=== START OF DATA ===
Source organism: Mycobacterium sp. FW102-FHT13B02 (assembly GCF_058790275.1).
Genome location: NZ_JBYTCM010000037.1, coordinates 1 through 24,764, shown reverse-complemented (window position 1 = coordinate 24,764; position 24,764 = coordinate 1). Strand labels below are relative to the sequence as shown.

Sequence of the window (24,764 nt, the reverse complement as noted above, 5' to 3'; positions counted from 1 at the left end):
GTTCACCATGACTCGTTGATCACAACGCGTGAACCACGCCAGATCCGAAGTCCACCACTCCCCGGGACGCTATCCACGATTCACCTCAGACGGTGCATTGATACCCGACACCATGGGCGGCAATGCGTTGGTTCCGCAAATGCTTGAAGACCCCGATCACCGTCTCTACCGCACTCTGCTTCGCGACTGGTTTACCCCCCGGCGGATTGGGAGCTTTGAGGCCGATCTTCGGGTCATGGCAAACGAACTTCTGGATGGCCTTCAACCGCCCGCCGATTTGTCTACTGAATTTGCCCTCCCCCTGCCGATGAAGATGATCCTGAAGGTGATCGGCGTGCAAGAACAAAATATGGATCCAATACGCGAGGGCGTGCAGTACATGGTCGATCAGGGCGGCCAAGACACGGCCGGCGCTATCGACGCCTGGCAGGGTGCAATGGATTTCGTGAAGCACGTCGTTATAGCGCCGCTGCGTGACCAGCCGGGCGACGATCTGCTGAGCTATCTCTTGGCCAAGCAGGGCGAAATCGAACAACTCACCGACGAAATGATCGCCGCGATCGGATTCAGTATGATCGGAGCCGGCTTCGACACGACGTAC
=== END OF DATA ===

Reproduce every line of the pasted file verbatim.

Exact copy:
Source organism: Mycobacterium sp. FW102-FHT13B02 (assembly GCF_058790275.1).
Genome location: NZ_JBYTCM010000037.1, coordinates 1 through 24,764, shown reverse-complemented (window position 1 = coordinate 24,764; position 24,764 = coordinate 1). Strand labels below are relative to the sequence as shown.

Sequence of the window (24,764 nt, the reverse complement as noted above, 5' to 3'; positions counted from 1 at the left end):
GTTCACCATGACTCGTTGATCACAACGCGTGAACCACGCCAGATCCGAAGTCCACCACTCCCCGGGACGCTATCCACGATTCACCTCAGACGGTGCATTGATACCCGACACCATGGGCGGCAATGCGTTGGTTCCGCAAATGCTTGAAGACCCCGATCACCGTCTCTACCGCACTCTGCTTCGCGACTGGTTTACCCCCCGGCGGATTGGGAGCTTTGAGGCCGATCTTCGGGTCATGGCAAACGAACTTCTGGATGGCCTTCAACCGCCCGCCGATTTGTCTACTGAATTTGCCCTCCCCCTGCCGATGAAGATGATCCTGAAGGTGATCGGCGTGCAAGAACAAAATATGGATCCAATACGCGAGGGCGTGCAGTACATGGTCGATCAGGGCGGCCAAGACACGGCCGGCGCTATCGACGCCTGGCAGGGTGCAATGGATTTCGTGAAGCACGTCGTTATAGCGCCGCTGCGTGACCAGCCGGGCGACGATCTGCTGAGCTATCTCTTGGCCAAGCAGGGCGAAATCGAACAACTCACCGACGAAATGATCGCCGCGATCGGATTCAGTATGATCGGAGCCGGCTTCGACACGACGTAC